from Wiktionary, Creative Commons Attribution/Share-Alike License

  • n. A structure, usually at a circus or amusement park, enclosing several interactive attractions that do not involve performers.


from Wiktionary, Creative Commons Attribution/Share-Alike License

fun +‎ house


  • If life reflects art, the guys painting this picture are spending too much time looking in funhouse mirrors.

    Bears have many issues as they line up for 2007

  • At BuzzFeed, the funhouse was the point of it all.

    NYT > Home Page

  • It's like wacky, kind of funhouse, little bit dark, but fun at the same time.

    The Breeders' Scrappy 'Mountain Battle'

  • Some of his scariness we thought of as "funhouse" scary and not slasher film scary.

    DVD Talk

  • Guernica: I just read Dexter Filkins's The Forever War, and he really illustrates the kind of funhouse-mirror effect of the players there and our role in it.

    Guernica Magazine

  • But somewhere in the mix, things got slightly messy - something often put down to a 'funhouse' approach that stems exclusively from 1993.

    Edge Online - Interactive Entertainment Today

  • There is a kind of funhouse-mirror aspect to the ways these people's minds work.

    Lean Left

  • I’ve begun to see our perceptual capacities as a kind of funhouse only not always so much fun.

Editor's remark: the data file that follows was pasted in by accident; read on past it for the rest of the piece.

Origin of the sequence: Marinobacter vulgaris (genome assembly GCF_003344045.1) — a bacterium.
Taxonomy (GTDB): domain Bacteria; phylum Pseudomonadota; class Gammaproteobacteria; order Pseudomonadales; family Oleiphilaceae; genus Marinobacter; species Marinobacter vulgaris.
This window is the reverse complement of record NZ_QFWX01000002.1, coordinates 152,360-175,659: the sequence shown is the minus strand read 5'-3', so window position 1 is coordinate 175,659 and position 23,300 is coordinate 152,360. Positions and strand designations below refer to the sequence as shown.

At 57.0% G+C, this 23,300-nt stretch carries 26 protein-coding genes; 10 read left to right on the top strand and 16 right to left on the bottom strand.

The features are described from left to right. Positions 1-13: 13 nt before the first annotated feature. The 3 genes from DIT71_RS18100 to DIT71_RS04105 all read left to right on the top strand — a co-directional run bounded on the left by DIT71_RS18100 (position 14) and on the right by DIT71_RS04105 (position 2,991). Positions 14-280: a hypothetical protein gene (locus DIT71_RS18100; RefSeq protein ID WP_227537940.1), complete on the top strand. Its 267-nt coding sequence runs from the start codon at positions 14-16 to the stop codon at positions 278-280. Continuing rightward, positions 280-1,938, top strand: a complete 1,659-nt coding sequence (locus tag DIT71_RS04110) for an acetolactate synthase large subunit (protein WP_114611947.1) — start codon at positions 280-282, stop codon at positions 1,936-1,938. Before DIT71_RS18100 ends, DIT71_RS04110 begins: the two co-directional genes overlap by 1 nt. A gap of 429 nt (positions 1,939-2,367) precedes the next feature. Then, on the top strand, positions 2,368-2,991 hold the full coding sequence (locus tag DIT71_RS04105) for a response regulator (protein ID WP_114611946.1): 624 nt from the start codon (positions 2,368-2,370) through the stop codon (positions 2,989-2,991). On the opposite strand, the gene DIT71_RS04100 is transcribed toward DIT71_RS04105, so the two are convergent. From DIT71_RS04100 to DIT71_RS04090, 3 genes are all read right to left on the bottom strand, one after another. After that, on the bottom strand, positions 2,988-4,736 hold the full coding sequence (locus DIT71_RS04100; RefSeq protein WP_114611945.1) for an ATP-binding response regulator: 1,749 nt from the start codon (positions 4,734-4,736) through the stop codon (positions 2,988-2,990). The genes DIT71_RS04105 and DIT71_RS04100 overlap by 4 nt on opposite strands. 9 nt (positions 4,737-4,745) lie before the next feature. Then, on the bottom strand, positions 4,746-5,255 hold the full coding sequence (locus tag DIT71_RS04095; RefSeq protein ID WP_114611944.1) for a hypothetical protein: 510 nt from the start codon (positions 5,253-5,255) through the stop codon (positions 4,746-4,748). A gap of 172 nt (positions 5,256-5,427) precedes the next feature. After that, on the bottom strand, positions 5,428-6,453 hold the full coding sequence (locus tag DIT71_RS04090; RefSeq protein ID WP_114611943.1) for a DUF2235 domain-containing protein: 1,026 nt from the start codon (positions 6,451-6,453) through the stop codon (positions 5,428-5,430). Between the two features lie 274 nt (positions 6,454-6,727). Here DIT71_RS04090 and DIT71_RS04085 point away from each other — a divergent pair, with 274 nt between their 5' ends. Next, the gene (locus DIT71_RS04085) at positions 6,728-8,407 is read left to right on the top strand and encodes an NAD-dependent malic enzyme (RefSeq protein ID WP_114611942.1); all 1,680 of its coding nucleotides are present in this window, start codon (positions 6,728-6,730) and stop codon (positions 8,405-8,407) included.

The Embedded and The Revealed

  • Leaving her house is always like being inside the funhouse at the state fair—mirrored and dark and vaguely menacing—and getting to the end, when you walk out into the sunlight.

    Dirty Secret

  • The film, rooted in B-movie humbleness, wholeheartedly embraces the irresistible 3D funhouse appeal of claymation, randy Busby Berkeley-style dance numbers, slow motion beer pong, cocaine clouds, and sundry projectiles.

    Glen Helfand: Full-Bodied Film


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  • Most common funhoue devices:

    A slide, usually much taller and steeper than you would find on a playground. Some were as much as two stories high. Slides of comparable size can be seen today on carnival midways as separate attractions. Most were made of polished hardwood, and riders would sit on burlap mats to protect themselves from friction burns and to ensure that rubber-soled shoes didn't slow the slider down.

    A large spinning disk. While the disk was stationary patrons would get on and sit in the center, then the opeator would start the disk spinning, and people would be thrown off by centripetal force, ending up against a padded wall. A variation was a disk with a raised center, shaped much like a Bundt cake mold; as the device speeded up people would slide downhilll as well as outward.

    A horizontal revolving cylinder or "barrel" to try to walk through without falling down.

    Sections of floor that undulated up and down, tipped from side to side or moved forward and back, either motorized ore activated by the person's weight. Stairs that moved up and down or tipped from side to side. The industry refers to these and similar devices as “floor tricks.�?

    Compressed air jets shooting up from the floor, originally designed to blow up women's skirts, but effective at startling almost anyone and making them jump and scream.

    An array of distorting mirrors.


    January 31, 2008